Maybe I shouldn’t reveal this, but… at the opposite end of the lake to the ever-popular spa town of Aix-les-Bains, you can bathe in the most awe-inspiring swimming pond imaginable, largely untroubled by the kind of maddening crowds you find in most other tourist hotspots at this time of year. No wonder that we jumped at the opportunity to go there for the second August in succession and renew our love affair with an area that didn’t become properly French until after its ‘incorporation’ following the Treaty of Turin in 1860 (and a plebiscite that was reputedly as skewed as a Zimbabwean presidential election).
There’s only one problem about Savoie – it’s seven hours there and seven hours back. That’s a long time for three humans and a dog and all their clobber (packed with the economy of Savoyard firewood) in my wife’s 107. It’s a modern miniature car, so it’s got a better economy rate and a better stereo than the Berlingo, and – although rarely used – it comes with climatisation (not for us, you understand, but for the comfort of a panting dog). To the eternal credit of the group that adopted such a socially responsible name, we all surely know by now that Dogs Die In Hot Cars.
And so it came to pass that, blissfully far from the world of e-mails and wi-fi, I failed to despatch my customary missive. We spent five days with friends in near perfect harmony, pursuing the kind of Edwardian aristocratic rhythms depicted in The Go Between. a leisurely breakfast followed by a leisurely swim in the limpid water of the lake, followed by a protracted lunch, a drowsy read and a blissful, leisurely siesta before a protracted dinner. So utterly carefree did my good wife and I feel that, one morning, while everyone else was still asleep, we took the dog out for a walk around the local vines… in pyjama bottoms. The humans, that is, not the dog. And did we give a fig – even when passed by the very occasional car? Even when the thought crossed our minds that they might wonder whether we wore pyjama bottoms in bed? We did not.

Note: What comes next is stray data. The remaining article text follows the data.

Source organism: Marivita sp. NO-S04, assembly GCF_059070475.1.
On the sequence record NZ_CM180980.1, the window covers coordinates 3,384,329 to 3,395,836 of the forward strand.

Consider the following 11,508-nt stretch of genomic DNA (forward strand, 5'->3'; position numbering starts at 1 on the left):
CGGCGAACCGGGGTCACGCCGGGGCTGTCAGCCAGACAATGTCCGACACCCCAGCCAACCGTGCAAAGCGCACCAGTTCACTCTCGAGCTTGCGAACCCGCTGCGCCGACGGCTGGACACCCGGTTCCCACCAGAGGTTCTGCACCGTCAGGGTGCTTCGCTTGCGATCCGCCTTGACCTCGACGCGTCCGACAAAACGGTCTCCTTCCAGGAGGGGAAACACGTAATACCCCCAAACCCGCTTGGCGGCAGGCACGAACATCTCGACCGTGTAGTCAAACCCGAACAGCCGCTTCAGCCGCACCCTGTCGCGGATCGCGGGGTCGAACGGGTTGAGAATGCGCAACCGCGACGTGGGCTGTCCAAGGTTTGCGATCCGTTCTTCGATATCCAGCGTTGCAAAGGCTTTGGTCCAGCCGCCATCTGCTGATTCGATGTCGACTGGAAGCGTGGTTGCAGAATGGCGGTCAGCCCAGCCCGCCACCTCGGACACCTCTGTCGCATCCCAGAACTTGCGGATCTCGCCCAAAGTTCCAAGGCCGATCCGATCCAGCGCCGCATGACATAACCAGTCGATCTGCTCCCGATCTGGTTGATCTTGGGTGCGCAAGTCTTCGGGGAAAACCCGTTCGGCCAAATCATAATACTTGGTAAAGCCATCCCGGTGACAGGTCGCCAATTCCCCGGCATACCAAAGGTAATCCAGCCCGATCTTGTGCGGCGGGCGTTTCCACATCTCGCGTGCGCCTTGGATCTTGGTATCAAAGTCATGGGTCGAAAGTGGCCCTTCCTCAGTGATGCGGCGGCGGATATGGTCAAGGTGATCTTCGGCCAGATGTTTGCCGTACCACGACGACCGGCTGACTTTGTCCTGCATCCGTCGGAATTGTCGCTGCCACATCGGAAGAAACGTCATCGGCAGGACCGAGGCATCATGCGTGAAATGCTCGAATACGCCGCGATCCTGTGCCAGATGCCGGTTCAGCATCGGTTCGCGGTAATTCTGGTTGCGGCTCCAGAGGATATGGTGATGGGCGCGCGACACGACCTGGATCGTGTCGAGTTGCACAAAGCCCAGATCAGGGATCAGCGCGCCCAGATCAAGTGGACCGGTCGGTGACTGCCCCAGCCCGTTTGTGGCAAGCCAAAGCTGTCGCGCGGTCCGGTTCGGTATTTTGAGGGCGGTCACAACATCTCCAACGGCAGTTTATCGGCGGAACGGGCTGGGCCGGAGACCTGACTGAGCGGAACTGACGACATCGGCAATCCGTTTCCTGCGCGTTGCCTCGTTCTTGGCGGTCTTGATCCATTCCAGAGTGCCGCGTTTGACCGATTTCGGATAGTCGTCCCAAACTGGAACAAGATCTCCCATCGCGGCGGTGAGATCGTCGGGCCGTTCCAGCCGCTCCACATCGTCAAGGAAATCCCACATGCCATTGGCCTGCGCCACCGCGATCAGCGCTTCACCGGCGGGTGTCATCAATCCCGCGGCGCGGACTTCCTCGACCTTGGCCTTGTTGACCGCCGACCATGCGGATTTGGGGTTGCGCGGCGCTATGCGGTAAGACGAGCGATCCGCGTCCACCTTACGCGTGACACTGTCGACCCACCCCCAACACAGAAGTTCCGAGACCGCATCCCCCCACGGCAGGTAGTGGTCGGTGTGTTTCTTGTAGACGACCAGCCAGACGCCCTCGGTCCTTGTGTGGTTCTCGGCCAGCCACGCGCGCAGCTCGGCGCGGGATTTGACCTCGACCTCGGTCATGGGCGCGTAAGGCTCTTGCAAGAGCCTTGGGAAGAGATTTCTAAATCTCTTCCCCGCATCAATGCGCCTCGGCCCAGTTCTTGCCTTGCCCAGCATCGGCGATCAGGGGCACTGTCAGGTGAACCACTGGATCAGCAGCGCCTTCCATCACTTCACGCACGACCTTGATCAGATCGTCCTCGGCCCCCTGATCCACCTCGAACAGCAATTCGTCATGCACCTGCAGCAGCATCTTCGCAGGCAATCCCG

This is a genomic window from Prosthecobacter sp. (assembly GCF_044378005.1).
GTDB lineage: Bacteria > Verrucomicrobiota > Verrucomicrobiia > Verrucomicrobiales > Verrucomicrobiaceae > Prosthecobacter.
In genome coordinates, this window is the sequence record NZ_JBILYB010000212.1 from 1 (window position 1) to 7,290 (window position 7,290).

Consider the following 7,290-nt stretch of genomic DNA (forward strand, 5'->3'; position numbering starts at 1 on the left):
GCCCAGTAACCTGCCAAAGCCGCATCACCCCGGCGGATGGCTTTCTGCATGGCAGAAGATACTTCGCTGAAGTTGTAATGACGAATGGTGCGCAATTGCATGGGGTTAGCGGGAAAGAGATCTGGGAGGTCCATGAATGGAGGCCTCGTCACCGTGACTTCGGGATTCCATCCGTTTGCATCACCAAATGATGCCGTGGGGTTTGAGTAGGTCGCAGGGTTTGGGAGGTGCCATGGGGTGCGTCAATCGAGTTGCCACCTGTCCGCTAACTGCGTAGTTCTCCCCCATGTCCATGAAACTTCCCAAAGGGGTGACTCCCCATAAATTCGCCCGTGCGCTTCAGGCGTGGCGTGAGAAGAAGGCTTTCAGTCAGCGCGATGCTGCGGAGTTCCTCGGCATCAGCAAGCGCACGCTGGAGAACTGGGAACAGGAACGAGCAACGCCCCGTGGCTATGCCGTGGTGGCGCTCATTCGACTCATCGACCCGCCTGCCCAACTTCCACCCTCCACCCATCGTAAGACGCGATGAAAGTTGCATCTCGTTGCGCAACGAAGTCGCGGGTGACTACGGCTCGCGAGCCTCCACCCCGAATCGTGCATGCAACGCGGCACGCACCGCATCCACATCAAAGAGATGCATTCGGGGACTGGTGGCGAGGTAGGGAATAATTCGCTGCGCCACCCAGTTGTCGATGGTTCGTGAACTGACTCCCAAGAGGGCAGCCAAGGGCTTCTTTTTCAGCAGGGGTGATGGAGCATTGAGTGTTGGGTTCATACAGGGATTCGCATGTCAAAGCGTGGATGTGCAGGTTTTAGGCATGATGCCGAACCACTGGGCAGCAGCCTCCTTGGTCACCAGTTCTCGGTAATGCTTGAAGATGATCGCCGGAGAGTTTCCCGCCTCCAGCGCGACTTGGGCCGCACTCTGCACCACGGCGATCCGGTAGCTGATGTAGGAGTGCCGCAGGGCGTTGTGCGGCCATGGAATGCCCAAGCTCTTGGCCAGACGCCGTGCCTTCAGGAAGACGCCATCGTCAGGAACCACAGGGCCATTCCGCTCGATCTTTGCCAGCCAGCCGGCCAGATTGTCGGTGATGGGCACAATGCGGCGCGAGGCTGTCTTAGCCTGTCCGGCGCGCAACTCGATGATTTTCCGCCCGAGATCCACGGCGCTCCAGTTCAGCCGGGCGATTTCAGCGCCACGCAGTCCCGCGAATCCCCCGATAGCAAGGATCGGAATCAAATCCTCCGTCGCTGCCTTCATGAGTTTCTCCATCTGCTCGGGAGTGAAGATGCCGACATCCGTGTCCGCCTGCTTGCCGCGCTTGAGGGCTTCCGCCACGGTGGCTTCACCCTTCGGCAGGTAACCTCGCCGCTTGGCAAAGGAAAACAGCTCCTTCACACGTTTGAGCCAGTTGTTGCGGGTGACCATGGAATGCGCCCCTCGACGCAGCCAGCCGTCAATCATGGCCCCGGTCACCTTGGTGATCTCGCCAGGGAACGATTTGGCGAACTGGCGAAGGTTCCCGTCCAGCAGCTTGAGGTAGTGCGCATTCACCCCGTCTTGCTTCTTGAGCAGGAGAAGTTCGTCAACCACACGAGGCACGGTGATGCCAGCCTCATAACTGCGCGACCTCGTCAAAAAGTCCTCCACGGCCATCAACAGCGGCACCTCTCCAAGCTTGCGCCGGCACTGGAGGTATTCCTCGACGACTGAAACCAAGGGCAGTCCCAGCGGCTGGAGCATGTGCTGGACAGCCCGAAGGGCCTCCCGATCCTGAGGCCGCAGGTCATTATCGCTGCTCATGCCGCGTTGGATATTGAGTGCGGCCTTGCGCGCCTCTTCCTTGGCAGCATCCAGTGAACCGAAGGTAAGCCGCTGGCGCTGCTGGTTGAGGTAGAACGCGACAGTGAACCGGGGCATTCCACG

After dinner, while the women folk sipped port and smoked cigars underneath the wisteria, Claude and I were even able to watch the final evenings of Olympic derring-do from London on the telly that he brought with him from home. I can tell you now that the French coverage was no less partisan than the BBC’s.
Five days is a perfect length of time for a holiday with even the very best of friends. You can leave before any nagging and niggling dampens relations, secure in the knowledge that you won’t have blotted your copybook. It was a long, hot journey back from the Duchy of Savoy in a tiny tightly packed car. Apart from the dismal stretch between Lyon and St. Etienne, you speed past stunning scenery on under-employed motorways. Maybe I wasn’t looking properly, or maybe I had been spoiled by what I’d seen in Savoie, but – strange to relate – I didn’t spot a single woodpile.
Not until the old familiar rather haphazard pile that lines our track. It’s still always good to get home.